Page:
Here’s an interview I did with Reuters – this has appeared in media as far-flung as the Hindustan Times. Reuters writer David Cutler put this one together and did a great job.
When the Irish 20th century playwright Sean O’Casey (above) came to write his autobiography, he failed to mention the impoverished last decade of his only sister’s life. It was this act of ‘literary murder’ that prompted Irish writer Mary Morrissy to write The Rising of Bella Casey, published under the Brandon imprint by O’Brien Press, Ireland’s leading children’s publisher, in its first foray into adult fiction.
Morrissy, a historical novelist who has been described as “Ireland’s Hilary Mantel”, published her first novel, Mother of Pearl, in 1995. Her second novel, The Pretender, was the fictional portrait of a woman who convinced the world she was the Grand Duchess Anastasia and had survived the slaughter of Russia’s Tsar Nicholas II and his family by the Bolsheviks in 1918.
Q: What is the historical background to the novel?
A: The Rising of Bella Casey is about Sean O’Casey’s sister, Isabella Charlotte Casey, who likely inspired some of his female characters. She ended her days as a charwoman (cleaning lady) in Dublin’s notorious slums of the 1900s. Bella was 15 years older than Sean O’Casey and like a second mother to him; not only that but it’s clear that, as a child, he adored her.
Q: Why did O’Casey reject his sister?
A: Bella was a bright, clever girl, who trained as a primary schoolteacher, which was unusual in 1880’s Dublin. But an unsuitable marriage to a hard-drinking British Army soldier put paid to Bella’s upward mobility. O’Casey, who was 12 at the time, was angry that his sister had traded her superior education “for the romance of a crimson coat”.
Q: Why fiction over fact?
A: My work explores the grey area between fiction and biography and my characters are inspired by real people. Bella Casey only existed in O’Casey’s autobiographical words, including the texts archived in the New York Public Library. I restore those missing years in my third novel and explore what led to Bella’s fall from grace. The absence of documentary evidence is a nightmare for the biographer, but for the novelist, it can be a blessing.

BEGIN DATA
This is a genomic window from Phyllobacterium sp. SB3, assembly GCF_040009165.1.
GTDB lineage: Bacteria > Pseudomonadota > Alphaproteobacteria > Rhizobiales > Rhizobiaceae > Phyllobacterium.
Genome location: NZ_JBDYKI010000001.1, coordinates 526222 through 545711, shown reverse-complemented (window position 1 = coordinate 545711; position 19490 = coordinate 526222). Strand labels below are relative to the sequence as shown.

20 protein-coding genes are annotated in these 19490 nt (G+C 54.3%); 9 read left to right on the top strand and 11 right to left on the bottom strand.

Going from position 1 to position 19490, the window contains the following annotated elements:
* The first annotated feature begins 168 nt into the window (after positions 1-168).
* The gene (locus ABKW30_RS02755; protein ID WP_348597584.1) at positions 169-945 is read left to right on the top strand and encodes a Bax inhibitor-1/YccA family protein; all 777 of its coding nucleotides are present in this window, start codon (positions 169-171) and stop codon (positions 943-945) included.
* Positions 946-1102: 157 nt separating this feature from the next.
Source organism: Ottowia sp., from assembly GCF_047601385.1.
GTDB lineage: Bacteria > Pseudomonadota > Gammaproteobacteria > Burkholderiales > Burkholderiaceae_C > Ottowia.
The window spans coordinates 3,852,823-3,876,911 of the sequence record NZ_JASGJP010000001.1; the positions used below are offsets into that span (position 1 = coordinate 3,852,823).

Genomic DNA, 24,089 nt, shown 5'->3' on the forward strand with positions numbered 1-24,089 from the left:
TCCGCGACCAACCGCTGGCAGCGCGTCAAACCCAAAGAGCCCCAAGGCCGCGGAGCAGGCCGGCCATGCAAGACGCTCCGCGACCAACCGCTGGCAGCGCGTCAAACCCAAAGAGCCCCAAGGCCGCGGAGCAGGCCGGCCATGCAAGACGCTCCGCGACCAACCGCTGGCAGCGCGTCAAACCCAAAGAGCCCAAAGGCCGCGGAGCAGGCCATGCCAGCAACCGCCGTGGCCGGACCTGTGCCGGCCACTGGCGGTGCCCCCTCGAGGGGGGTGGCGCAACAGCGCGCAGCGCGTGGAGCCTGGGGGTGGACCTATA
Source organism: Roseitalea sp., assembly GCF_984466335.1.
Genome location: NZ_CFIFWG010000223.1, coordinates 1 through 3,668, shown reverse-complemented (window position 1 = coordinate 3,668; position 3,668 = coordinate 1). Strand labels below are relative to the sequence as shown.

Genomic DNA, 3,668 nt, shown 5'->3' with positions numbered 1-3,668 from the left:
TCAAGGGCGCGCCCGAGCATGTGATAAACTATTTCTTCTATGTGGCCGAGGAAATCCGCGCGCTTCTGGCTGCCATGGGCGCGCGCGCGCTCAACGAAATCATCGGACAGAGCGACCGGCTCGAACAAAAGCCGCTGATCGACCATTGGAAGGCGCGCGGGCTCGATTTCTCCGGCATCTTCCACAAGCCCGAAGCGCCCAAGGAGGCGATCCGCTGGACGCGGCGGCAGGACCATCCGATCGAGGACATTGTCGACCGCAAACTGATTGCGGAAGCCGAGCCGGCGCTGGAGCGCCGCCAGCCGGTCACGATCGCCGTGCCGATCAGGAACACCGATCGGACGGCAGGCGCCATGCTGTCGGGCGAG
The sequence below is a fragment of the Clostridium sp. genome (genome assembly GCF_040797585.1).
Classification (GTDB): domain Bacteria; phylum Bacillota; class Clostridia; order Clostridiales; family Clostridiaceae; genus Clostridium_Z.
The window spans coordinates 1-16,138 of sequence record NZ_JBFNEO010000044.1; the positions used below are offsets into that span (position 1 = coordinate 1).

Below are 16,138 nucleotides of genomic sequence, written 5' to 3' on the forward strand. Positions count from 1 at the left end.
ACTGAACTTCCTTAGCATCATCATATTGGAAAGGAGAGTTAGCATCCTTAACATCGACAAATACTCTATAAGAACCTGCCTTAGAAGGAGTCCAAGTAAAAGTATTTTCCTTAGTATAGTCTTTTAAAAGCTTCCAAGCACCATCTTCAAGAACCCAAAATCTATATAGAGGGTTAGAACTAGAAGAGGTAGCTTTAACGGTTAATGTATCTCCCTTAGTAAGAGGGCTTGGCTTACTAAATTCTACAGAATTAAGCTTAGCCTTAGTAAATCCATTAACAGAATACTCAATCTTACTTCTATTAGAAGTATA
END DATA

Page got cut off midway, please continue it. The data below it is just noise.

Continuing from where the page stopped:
Q: What does the novel illustrate?
A: The novel is about sisterhood – sisterhood, that is, with a small ‘s’ – and disappointment: hers, and his disappointment in her. It is fiction so it’s speculative – it’s more what might have been. I think Bella’s hard life may have become the raw material for her brother’s plays and informed his female characters.
Q: Do Irish history and politics figure in the novel?
A: The large sweep of history is the other character. The novel covers the turbulent years of early 20th century Ireland and she witnessed the September 1913 lockout when 20,000 striking workers brought Dublin to a standstill, the outbreak of World War One and the fateful Easter Rising of 1916 before she succumbed to Spanish flu in a cruel twist of fate at the start of the epidemic in 1918.
Politics and religion also played its part in the estrangement between O’Casey and his sister. The family was Protestant and loyal to the crown, two of O’Casey’s brothers served in the British Army.
But O’Casey broke with his own tradition and became a nationalist, a socialist and an atheist. He also became a controversial playwright. When his play The Plough and the Stars, centred around the events of the Easter Rising in 1916, was staged at Dublin’s Abbey Theatre, there was a riot in the auditorium over his unflattering portrait of the city’s inhabitants, looting while people died around them.
(Reporting by David Cutler; Editing by Paul Casciato and Robin Pomeroy)